I have no idea what to do with my life so I'm just going to take another PM job, byeeeeeee
Today the U.S. House of Representatives passed a bill to authorize about $8 billion in funding for Amtrak by an overwhelming 316-101 vote. That's mixed news if you're a person, as the bill has high and low points. But you're probably wagging your tail right now if you're a cat or a dog, because it also outlines a pilot program for passengers traveling with pets—the Pet Car:
Not later than 1 year after the date of enactment of this Act, Amtrak shall develop a pilot program that allows passengers to transport domesticated cats or dogs on certain trains operated by Amtrak.
It goes on to describe how the pilot program would designate "where feasible, at least 1 car" for ticketed passengers traveling with pets, provided the animal is contained in a kennel that meets Amtrak's size requirements for carry-on bags. A separate provision allows the animal to travel as cargo as long as the baggage area "is temperature controlled in a manner protective of cat and dog safety and health."
Passengers will pay a pet fee that covers the "full costs" of the pilot program. Republican Congressman Jeff Denham of California believes the Pet Car could ultimately be a money-maker for the train service. Here's Denham talking to The Hill:
"This is something that will allow new riders that didn't previously want to ride the train before because they couldn't take their pet on there to do so, but also a new revenue generation with paying for those pets the same way that our airplanes across the country are paid for taking their pets," Denham said.
This isn't Denham's first foray into the world of Amtrak passenger pets. In 2013, he sponsored a "Pets on Trains Act" that bears a strong resemblance to the new pilot program. And Amtrak is currently conducting a similar pilot in Illinois: the pet fare was $25 and made on a first-come, first-serve basis up to four reservations per train, with passengers required to keep pets under their seats and prohibited from bringing them into the kibble, er, café car.
Amtrak also lets service animals on board, a policy that wouldn't be impacted by the Pet Car. Under the terms of the House bill, the success of the pilot program would be evaluated after a year. The Amtrak bill now moves to the Senate—though it's reported to have the support of the White House. Including, obviously, Bo.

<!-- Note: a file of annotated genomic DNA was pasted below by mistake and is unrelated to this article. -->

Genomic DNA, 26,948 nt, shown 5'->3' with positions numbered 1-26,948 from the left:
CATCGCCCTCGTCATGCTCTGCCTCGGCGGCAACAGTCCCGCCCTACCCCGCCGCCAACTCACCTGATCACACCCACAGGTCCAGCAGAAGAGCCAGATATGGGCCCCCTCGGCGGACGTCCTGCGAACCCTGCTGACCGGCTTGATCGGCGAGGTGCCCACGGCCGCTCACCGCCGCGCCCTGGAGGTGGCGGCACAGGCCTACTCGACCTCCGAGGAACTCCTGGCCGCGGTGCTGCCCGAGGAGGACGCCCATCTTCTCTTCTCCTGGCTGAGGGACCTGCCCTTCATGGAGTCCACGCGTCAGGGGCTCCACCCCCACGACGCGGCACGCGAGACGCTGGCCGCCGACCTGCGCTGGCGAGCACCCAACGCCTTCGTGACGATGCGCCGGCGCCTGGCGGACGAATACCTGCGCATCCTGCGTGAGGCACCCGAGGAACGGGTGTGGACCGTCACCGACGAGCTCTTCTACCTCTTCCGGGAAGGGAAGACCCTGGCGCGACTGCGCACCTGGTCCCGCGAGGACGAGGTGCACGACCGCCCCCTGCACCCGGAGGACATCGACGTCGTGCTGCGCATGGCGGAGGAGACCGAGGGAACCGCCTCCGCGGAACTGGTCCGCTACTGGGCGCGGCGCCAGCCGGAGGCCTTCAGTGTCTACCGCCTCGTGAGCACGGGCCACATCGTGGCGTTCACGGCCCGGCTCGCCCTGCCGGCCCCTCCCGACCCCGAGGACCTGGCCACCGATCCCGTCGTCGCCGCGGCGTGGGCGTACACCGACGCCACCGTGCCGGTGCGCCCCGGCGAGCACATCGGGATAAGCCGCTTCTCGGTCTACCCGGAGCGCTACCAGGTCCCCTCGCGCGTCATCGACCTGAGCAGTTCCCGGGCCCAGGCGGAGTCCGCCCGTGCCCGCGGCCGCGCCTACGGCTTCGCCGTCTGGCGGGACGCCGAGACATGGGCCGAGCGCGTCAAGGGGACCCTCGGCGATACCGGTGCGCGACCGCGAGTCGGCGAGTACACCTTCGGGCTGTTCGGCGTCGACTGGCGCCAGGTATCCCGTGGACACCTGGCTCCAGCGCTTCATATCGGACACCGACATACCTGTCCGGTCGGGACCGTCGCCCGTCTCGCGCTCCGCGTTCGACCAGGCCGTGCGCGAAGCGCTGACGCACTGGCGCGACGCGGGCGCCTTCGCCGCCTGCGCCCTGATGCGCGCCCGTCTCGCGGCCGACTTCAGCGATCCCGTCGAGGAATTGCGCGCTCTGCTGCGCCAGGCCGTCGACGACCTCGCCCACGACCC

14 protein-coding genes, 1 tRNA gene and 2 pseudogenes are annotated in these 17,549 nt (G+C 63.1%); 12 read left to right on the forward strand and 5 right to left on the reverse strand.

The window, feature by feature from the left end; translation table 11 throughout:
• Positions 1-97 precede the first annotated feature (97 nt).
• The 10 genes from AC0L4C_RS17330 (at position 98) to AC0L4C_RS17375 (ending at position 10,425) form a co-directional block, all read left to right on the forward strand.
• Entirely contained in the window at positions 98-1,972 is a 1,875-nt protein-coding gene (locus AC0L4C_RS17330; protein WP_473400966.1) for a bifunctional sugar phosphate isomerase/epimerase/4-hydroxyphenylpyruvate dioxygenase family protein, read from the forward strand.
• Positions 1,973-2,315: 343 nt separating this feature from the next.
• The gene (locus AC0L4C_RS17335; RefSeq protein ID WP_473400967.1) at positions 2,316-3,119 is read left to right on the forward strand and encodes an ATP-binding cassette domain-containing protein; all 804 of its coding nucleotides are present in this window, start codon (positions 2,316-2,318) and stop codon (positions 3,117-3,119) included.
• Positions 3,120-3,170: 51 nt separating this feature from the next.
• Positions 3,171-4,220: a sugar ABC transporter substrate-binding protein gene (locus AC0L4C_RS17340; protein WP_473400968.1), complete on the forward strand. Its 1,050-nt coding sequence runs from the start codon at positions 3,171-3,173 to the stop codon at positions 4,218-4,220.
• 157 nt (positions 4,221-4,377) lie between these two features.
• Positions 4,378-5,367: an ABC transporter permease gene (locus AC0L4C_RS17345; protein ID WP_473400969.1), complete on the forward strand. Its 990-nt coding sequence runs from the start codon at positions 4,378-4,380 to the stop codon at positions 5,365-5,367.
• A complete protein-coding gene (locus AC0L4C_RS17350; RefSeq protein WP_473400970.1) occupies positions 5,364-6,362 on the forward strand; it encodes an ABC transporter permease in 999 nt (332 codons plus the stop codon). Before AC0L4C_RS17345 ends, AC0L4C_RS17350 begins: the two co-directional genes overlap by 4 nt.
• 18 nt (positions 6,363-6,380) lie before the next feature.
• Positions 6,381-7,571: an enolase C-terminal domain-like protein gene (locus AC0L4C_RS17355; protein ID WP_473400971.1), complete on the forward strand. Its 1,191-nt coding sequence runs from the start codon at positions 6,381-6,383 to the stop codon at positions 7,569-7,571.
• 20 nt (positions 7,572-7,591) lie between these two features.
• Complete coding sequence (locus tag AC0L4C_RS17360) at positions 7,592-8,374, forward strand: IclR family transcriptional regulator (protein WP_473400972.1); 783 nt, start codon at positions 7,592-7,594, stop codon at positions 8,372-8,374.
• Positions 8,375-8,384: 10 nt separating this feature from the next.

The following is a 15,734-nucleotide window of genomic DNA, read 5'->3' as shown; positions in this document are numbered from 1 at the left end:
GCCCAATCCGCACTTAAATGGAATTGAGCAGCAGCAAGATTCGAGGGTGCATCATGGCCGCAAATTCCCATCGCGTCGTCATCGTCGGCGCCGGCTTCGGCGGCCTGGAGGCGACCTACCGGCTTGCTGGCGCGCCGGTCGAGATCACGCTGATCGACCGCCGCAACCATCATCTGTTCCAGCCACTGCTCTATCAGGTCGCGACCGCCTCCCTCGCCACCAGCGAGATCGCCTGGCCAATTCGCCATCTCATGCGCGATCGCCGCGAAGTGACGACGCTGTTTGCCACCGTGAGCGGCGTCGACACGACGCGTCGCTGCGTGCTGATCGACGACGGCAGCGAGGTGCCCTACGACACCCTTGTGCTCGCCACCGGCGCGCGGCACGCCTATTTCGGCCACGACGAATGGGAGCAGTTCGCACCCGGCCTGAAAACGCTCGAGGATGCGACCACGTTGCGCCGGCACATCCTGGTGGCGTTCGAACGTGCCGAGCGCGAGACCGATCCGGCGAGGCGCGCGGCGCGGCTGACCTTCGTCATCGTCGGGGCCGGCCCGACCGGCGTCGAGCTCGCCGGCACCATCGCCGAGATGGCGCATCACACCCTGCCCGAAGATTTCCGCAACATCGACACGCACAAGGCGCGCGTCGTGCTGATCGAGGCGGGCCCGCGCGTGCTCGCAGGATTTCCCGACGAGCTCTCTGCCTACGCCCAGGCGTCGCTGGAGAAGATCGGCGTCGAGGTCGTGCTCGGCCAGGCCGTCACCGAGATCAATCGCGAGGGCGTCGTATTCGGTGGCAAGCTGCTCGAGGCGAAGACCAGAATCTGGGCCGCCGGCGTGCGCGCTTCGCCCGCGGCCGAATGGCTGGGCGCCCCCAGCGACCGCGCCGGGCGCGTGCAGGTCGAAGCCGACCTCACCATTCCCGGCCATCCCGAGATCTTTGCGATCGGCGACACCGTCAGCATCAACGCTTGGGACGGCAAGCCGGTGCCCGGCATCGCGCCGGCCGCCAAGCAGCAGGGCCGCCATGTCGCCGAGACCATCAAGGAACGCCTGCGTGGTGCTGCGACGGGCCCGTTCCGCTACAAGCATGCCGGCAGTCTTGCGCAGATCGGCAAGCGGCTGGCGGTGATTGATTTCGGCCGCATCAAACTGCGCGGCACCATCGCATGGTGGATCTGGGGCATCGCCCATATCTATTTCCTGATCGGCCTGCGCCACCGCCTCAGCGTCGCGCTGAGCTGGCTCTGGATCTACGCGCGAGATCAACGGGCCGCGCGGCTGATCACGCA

👏💁💌 #pdx (at SE Portland)
With pot legalized in Oregon, state Rep. Lew Frederick (D-Portland) says people jailed for non-violent weed crimes should no longer be kept behind bars.
Frederick is sponsoring a bill in the Oregon Legislature that would reduce sentences for people sent to prison before July 1, 2015, for marijuana-related activities—like selling, growing and transporting—that will become legal this summer. In some cases, those sentence reductions would amount to an immediate release.
His bill would also allow people convicted of non-violent marijuana crimes to expunge their records.
Frederick introduced House Bill 3372 last night.
"A lot of people are going to be making a lot of money for the same activities that other people are still incarcerated for, or living with a lifetime of consequences," says Frederick's chief of staff, Susan Hagmeir. "I don’t think we’re the only ones putting forth this concept."
we have a goatcam on our flat screen now
"In Lawler's newly filed suit, she claims that she was only 18 when she took her first training course with Choudhury in 2010. Having spent $10,000 on the course, she says she became financially dependent on him and allowed him to assault her for more than two years, according to Law 360. "
Several of last night’s Oscar winners took their opportunity in the spotlight to make powerful statements about race and gender.
Labeled as “the most feminist moment” of the night by many writers, Boyhood’s Patricia Arquette advocated for equal pay and women’s rights during her acceptance speech for Best Supporting Actress: “To every woman who give birth to a taxpayer and citizen of this nation, we have fought for everybody else’s rights. It’s our time to have wage equality, once and for all. And equal rights for women in the United States of America.”
Yes, yes, a thousand times YES. Patricia Arquette’s speech was a declaration condemning the gender pay gap and the need for wage equality. Hearing the words “wage equality” and “women’s rights” uttered on a national broadcast delights me.